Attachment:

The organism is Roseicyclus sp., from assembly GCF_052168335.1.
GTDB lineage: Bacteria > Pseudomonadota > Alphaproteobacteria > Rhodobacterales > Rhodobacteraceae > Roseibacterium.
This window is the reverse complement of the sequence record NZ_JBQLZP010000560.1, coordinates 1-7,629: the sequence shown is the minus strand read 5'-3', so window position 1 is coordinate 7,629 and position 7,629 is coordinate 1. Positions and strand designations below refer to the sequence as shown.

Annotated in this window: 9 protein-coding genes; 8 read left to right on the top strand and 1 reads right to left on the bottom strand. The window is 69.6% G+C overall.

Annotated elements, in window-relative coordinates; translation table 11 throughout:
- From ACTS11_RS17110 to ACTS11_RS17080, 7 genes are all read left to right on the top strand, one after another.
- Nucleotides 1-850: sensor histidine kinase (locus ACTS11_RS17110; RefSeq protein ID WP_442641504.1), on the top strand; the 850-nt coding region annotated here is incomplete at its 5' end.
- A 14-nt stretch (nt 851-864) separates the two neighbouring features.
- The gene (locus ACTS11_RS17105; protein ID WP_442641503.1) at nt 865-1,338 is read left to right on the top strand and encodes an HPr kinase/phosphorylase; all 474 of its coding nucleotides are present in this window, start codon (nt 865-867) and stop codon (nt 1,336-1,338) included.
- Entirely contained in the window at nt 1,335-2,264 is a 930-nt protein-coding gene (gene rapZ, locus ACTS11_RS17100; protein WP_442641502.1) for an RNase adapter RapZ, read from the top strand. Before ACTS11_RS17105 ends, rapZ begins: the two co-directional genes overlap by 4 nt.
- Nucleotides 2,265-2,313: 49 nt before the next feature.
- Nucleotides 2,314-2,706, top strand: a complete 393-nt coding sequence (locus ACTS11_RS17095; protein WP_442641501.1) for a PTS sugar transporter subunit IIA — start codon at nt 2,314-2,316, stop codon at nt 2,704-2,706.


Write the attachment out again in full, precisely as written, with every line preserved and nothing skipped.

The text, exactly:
The organism is Roseicyclus sp., from assembly GCF_052168335.1.
GTDB lineage: Bacteria > Pseudomonadota > Alphaproteobacteria > Rhodobacterales > Rhodobacteraceae > Roseibacterium.
This window is the reverse complement of the sequence record NZ_JBQLZP010000560.1, coordinates 1-7,629: the sequence shown is the minus strand read 5'-3', so window position 1 is coordinate 7,629 and position 7,629 is coordinate 1. Positions and strand designations below refer to the sequence as shown.

Annotated in this window: 9 protein-coding genes; 8 read left to right on the top strand and 1 reads right to left on the bottom strand. The window is 69.6% G+C overall.

Annotated elements, in window-relative coordinates; translation table 11 throughout:
- From ACTS11_RS17110 to ACTS11_RS17080, 7 genes are all read left to right on the top strand, one after another.
- Nucleotides 1-850: sensor histidine kinase (locus ACTS11_RS17110; RefSeq protein ID WP_442641504.1), on the top strand; the 850-nt coding region annotated here is incomplete at its 5' end.
- A 14-nt stretch (nt 851-864) separates the two neighbouring features.
- The gene (locus ACTS11_RS17105; protein ID WP_442641503.1) at nt 865-1,338 is read left to right on the top strand and encodes an HPr kinase/phosphorylase; all 474 of its coding nucleotides are present in this window, start codon (nt 865-867) and stop codon (nt 1,336-1,338) included.
- Entirely contained in the window at nt 1,335-2,264 is a 930-nt protein-coding gene (gene rapZ, locus ACTS11_RS17100; protein WP_442641502.1) for an RNase adapter RapZ, read from the top strand. Before ACTS11_RS17105 ends, rapZ begins: the two co-directional genes overlap by 4 nt.
- Nucleotides 2,265-2,313: 49 nt before the next feature.
- Nucleotides 2,314-2,706, top strand: a complete 393-nt coding sequence (locus ACTS11_RS17095; protein WP_442641501.1) for a PTS sugar transporter subunit IIA — start codon at nt 2,314-2,316, stop codon at nt 2,704-2,706.